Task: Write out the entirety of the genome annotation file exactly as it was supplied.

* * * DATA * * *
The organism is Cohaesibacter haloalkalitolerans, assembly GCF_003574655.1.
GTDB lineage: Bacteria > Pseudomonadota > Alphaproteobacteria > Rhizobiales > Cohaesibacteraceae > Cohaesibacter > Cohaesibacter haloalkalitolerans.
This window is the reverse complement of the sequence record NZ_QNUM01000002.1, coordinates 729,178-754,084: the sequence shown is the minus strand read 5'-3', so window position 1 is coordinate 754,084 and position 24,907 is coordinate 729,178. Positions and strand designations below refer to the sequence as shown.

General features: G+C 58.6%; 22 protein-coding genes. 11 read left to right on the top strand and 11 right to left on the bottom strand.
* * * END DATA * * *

The organism is Cohaesibacter haloalkalitolerans, assembly GCF_003574655.1.
GTDB lineage: Bacteria > Pseudomonadota > Alphaproteobacteria > Rhizobiales > Cohaesibacteraceae > Cohaesibacter > Cohaesibacter haloalkalitolerans.
This window is the reverse complement of the sequence record NZ_QNUM01000002.1, coordinates 729,178-754,084: the sequence shown is the minus strand read 5'-3', so window position 1 is coordinate 754,084 and position 24,907 is coordinate 729,178. Positions and strand designations below refer to the sequence as shown.

General features: G+C 58.6%; 22 protein-coding genes. 11 read left to right on the top strand and 11 right to left on the bottom strand.